‘Compromising standards and the Politics of Development. Health, Safety and New Ways of Living on the Interoceanic Highway, Peru’ – Penny Harvey and Hannah Knox – University of Manchester
Penny discusses the implications on the notion of safety, code and conduct between different belief cultures whilst the construction of the Interoceanic Highway is built across Peru. Focusing particularly in the engineers strong belief in the health & safety code and the actual conduct and local customs of the Peruvian people. The research study can be found here at ESRC Centre for Research for Socio-Cultural change>
Notes written by students of Theo Vurdubakis -Department of Organisation, Work and Technology, Lancaster University:
Penny’s presentation used notions of code and conduct in order to think about how health and safety regulations are often seen, or can be seen, as ways of stabilising ‘unstable’ environments. The aim of the discussion was to problematise notions of order and wonder by examining the relationalities of code and conduct in a particular empirical and cultural setting. The setting was a road building project running through Peru which involved an intercontinental network connecting different regions and cultures. Emphasis was placed on the juxtaposition of practices that took place between different regions, cultures and actors involved in this network and on how health and safety regulations came into play, or not, within this network.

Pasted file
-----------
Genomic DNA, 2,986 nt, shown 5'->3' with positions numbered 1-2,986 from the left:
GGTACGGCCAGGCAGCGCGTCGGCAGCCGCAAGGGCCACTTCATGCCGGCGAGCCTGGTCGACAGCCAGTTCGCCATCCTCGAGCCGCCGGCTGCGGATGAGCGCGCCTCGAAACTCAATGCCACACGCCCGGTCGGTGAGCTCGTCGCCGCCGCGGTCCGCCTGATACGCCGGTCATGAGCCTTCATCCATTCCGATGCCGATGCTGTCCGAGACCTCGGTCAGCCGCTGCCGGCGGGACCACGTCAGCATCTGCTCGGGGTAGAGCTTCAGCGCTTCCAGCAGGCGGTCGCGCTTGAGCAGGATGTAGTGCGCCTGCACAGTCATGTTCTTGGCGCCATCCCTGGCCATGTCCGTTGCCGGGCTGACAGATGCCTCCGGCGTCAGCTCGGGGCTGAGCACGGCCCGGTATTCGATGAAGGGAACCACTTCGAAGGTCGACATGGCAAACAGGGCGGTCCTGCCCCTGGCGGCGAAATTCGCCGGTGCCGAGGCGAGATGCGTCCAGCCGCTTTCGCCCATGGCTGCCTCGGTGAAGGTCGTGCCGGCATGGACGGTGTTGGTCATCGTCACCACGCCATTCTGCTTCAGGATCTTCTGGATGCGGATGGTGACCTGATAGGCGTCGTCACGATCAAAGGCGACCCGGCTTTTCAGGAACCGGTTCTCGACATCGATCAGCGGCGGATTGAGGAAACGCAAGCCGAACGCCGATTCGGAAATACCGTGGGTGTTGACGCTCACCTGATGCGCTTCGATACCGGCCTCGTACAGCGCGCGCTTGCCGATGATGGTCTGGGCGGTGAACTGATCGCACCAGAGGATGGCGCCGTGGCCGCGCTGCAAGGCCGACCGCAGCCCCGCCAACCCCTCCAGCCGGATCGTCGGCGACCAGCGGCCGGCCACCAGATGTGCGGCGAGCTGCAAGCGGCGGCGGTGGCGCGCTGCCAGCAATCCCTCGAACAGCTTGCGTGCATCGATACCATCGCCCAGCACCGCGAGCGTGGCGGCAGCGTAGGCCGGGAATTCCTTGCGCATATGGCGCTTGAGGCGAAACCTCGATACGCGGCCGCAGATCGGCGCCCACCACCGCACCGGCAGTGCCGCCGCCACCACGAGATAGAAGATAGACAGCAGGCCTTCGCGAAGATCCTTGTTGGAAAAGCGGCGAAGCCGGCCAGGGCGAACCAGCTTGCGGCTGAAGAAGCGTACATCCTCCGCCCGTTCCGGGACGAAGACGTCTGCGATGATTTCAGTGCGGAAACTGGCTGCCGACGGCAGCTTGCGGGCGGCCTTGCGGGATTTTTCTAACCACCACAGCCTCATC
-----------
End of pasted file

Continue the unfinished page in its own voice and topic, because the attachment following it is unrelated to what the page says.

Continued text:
The project was hailed as a local achievement in Peru and with it came new promises of connectivity for the local community to the wider world. For the local people the road meant many different things. Not only would it give them more connectivity to the wider world but it could offer a safer place for travel, albeit only for those who could pay. It also offered opportunities for employment for outsiders and the local people but this brought with it its own social problems, such as an influx of male workers.
In contrast to local ideals of what the road would or could bring to the community, this project was enmeshed in state regulations. These regulations gave the road an added promise which was of a new space of regulation, situated in neo-liberal control.